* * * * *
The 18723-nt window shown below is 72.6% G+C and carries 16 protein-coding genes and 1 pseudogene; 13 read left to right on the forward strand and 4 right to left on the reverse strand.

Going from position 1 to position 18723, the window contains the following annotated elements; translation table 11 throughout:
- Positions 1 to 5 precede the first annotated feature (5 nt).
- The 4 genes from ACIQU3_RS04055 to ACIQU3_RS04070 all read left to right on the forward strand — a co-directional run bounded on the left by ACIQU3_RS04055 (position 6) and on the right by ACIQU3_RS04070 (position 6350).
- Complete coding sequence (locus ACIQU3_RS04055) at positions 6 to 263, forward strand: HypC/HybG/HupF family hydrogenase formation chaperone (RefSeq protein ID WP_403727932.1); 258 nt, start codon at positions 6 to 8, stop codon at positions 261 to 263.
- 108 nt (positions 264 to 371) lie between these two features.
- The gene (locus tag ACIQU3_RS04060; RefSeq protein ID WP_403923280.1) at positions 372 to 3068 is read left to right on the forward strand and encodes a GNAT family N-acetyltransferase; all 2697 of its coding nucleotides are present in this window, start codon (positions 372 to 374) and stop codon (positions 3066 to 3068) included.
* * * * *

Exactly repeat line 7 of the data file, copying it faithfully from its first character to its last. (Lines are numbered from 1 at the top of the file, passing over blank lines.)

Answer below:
- The gene (locus tag ACIQU3_RS04060; RefSeq protein ID WP_403923280.1) at positions 372 to 3068 is read left to right on the forward strand and encodes a GNAT family N-acetyltransferase; all 2697 of its coding nucleotides are present in this window, start codon (positions 372 to 374) and stop codon (positions 3066 to 3068) included.